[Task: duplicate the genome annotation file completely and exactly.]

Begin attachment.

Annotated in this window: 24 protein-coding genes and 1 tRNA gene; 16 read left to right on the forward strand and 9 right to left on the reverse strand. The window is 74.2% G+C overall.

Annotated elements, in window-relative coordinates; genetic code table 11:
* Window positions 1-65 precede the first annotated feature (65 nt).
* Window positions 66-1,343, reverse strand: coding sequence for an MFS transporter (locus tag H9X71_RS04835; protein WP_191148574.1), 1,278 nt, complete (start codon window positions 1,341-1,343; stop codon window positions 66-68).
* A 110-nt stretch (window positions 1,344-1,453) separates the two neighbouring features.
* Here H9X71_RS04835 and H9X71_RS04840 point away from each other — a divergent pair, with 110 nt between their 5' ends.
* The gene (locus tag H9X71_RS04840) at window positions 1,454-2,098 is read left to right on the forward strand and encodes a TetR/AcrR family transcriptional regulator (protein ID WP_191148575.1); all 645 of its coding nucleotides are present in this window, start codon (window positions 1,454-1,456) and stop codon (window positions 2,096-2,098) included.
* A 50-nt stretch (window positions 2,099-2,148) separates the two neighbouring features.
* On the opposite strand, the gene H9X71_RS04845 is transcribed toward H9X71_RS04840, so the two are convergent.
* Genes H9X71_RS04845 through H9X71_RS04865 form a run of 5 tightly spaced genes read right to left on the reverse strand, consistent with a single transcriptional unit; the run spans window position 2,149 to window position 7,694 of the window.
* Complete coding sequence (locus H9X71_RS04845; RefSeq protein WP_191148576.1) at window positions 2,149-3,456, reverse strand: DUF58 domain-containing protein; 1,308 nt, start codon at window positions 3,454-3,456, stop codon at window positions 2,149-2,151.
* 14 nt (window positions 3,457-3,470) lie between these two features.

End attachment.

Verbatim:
Annotated in this window: 24 protein-coding genes and 1 tRNA gene; 16 read left to right on the forward strand and 9 right to left on the reverse strand. The window is 74.2% G+C overall.

Annotated elements, in window-relative coordinates; genetic code table 11:
* Window positions 1-65 precede the first annotated feature (65 nt).
* Window positions 66-1,343, reverse strand: coding sequence for an MFS transporter (locus tag H9X71_RS04835; protein WP_191148574.1), 1,278 nt, complete (start codon window positions 1,341-1,343; stop codon window positions 66-68).
* A 110-nt stretch (window positions 1,344-1,453) separates the two neighbouring features.
* Here H9X71_RS04835 and H9X71_RS04840 point away from each other — a divergent pair, with 110 nt between their 5' ends.
* The gene (locus tag H9X71_RS04840) at window positions 1,454-2,098 is read left to right on the forward strand and encodes a TetR/AcrR family transcriptional regulator (protein ID WP_191148575.1); all 645 of its coding nucleotides are present in this window, start codon (window positions 1,454-1,456) and stop codon (window positions 2,096-2,098) included.
* A 50-nt stretch (window positions 2,099-2,148) separates the two neighbouring features.
* On the opposite strand, the gene H9X71_RS04845 is transcribed toward H9X71_RS04840, so the two are convergent.
* Genes H9X71_RS04845 through H9X71_RS04865 form a run of 5 tightly spaced genes read right to left on the reverse strand, consistent with a single transcriptional unit; the run spans window position 2,149 to window position 7,694 of the window.
* Complete coding sequence (locus H9X71_RS04845; RefSeq protein WP_191148576.1) at window positions 2,149-3,456, reverse strand: DUF58 domain-containing protein; 1,308 nt, start codon at window positions 3,454-3,456, stop codon at window positions 2,149-2,151.
* 14 nt (window positions 3,457-3,470) lie between these two features.